Jeff Green | May 28, 2009
Back to HomeFeature Article - May 28, 2009 Frontenac County Council - May 20/09By Jeff Green
Consultant's governance plan rejected
The four township mayors who make up Frontenac County Council have heard their own councilors express the near unanimous opinion that a ward system for directly electing members of county council is not the solution they are looking for.
A $35,000 report by Doug Armstrong, which called for an expansion of the council to seven members, including three directly elected members, was thus jettisoned at a meeting of county council last week (May 20). No firm plan for proceeding on governance reform was established.
“The first thing I want to say is that I really hate the fact that we put out an RFP and hired a consultant, and then really don't act on it,” said South Frontenac Mayor Gary Davison, “but I don't see how the recommendations that were brought forward can work.”
North Frontenac Mayor Ron Maguire said that while County Council put forward the Armstrong proposals, they were “never something that the county was underwriting; it was never palatable from the start ... but it behoves the council to move forward, not to postpone this and leave it to another council.”
Maguire then put his support behind a proposal from South Frontenac Council, calling for an increase of county council to 8 or 9 members.
“I agree that each township should have two representatives and I agree with South Frontenac having an extra vote. I'm optimistic the townships would approve that,” he said.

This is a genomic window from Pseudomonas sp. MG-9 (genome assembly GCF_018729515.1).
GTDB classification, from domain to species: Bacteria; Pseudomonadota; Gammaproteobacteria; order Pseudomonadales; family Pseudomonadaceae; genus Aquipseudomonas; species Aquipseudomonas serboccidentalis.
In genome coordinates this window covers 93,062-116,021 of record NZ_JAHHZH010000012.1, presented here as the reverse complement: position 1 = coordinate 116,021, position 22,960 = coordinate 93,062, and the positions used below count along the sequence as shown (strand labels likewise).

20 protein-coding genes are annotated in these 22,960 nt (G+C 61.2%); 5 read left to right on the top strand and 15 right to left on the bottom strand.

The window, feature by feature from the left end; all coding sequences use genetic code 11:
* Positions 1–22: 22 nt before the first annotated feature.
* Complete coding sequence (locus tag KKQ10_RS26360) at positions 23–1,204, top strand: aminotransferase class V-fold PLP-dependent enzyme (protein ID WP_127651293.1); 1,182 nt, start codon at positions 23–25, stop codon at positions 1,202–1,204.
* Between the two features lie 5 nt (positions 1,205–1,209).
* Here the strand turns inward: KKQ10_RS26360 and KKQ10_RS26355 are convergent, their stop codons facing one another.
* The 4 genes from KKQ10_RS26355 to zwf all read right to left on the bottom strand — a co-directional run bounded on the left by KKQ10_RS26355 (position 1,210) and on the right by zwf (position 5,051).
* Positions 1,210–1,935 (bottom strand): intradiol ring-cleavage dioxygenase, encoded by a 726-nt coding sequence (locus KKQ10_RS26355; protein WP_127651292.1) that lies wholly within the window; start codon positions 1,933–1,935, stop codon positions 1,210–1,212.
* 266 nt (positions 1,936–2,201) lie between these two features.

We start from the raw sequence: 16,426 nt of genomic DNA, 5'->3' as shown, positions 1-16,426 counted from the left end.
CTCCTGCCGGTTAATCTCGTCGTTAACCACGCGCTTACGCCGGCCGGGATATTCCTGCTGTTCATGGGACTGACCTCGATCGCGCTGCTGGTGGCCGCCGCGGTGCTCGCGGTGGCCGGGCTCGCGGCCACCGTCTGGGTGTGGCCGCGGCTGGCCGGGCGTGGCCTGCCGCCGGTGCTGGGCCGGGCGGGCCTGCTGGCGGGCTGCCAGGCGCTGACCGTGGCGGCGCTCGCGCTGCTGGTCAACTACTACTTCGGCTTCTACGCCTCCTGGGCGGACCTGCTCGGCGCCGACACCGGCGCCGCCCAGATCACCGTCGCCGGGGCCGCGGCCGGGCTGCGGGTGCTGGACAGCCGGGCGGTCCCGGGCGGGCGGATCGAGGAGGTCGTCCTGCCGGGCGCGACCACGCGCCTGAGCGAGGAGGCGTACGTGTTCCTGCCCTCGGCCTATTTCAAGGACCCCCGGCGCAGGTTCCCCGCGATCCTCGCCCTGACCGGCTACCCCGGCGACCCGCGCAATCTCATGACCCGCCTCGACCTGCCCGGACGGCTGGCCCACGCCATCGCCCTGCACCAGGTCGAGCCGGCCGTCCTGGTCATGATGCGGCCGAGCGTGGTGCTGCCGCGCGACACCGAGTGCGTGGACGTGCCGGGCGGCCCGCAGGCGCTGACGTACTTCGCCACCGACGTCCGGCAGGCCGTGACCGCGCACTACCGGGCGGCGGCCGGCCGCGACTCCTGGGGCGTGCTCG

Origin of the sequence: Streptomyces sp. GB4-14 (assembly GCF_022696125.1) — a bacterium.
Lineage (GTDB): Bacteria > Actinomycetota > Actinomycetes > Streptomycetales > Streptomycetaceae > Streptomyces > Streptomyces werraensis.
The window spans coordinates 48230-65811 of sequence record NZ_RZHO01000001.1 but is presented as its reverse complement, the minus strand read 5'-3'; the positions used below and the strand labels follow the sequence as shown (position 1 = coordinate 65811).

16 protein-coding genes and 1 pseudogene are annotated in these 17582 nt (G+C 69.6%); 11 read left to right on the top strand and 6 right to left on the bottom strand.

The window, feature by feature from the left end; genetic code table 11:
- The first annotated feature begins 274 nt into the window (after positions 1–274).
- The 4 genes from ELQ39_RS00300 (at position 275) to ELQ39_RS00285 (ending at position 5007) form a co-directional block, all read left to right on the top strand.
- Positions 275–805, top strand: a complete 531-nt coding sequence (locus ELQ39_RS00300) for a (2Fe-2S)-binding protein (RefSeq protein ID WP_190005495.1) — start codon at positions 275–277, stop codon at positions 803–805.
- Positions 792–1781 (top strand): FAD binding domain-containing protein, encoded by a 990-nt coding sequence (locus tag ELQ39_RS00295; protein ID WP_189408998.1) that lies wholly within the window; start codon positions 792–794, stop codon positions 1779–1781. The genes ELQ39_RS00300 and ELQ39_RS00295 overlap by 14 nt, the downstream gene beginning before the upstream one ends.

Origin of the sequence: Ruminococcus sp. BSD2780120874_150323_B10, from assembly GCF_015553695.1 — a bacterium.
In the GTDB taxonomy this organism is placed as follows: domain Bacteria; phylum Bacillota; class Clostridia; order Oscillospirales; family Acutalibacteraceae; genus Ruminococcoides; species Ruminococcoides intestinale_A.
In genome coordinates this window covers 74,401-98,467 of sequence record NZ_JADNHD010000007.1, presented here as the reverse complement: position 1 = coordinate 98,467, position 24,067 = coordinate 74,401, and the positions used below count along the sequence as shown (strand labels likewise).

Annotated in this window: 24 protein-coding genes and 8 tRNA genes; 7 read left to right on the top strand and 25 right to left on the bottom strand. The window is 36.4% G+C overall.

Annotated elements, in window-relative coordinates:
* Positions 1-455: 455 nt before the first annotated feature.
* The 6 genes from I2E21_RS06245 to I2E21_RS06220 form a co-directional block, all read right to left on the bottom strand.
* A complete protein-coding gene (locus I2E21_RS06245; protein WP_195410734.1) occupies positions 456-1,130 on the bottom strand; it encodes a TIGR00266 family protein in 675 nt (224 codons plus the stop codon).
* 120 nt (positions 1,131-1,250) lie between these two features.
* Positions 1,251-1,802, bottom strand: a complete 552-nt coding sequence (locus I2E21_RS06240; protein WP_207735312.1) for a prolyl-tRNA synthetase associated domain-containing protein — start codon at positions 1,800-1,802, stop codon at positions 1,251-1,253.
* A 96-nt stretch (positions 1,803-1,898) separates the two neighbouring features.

Frontenac Islands Mayor Jim Vanden Hoek said he did “not think the $35,000 we spent on the Armstrong report was wasted; we certainly don't want to shelve it entirely, but I agree that the ward system will not fly.”
Vanden Hoek said the county does not have to hurry a decision along now that the ward system is off the table. “I don't sense there is a gun to our had in terms of timing here.”
Janet Gutowski, Central Frontenac mayor and current county warden, said she is “concerned about the lack of engagement of the public.”
A series of seven public meetings on county governance brought a total of 11 members of the public out, including eight at the final meeting on Howe Island.
“Do we need to make a decision right at this moment? I don't think so,” Gutowski said. “Perhaps we need a little more time to reflect on where the county is going. I don't see bringing anything forward today.”
The County Integrated Community Sustainability Plan (ICSP) is due to be released in June, and Gutowski said that since the ICSP will have an impact on the future of the County and the process to develop it has had much public input, the governance issue should be held off until the ICSP has been launched.
In order for a change in council composition to take effect at the next municipal election in November of 2010, it would have to be approved by County Council and ratified by at least three member townships comprising a majority of the county population, before the end of the 2009 calendar year.
Naturally Rich Frontenacs
Graham Halsall, the Sustainability Coordinator with Frontenac County, presented a report to Frontenac County Council that proposes the publication of a magazine-format booklet, “Naturally Rich Frontenacs”, to be spearheaded by the Frontenac Stewardship Council.
In his report, Halsall wrote that the booklet would be “a voyage through a sampling of the great wealth of Frontenac County – natural resources, human resources, stories of good stewardship of the land, the evolution of creative activities, and new forms of sustainable activities growing out of the same natural resources that sustained pioneer communities.”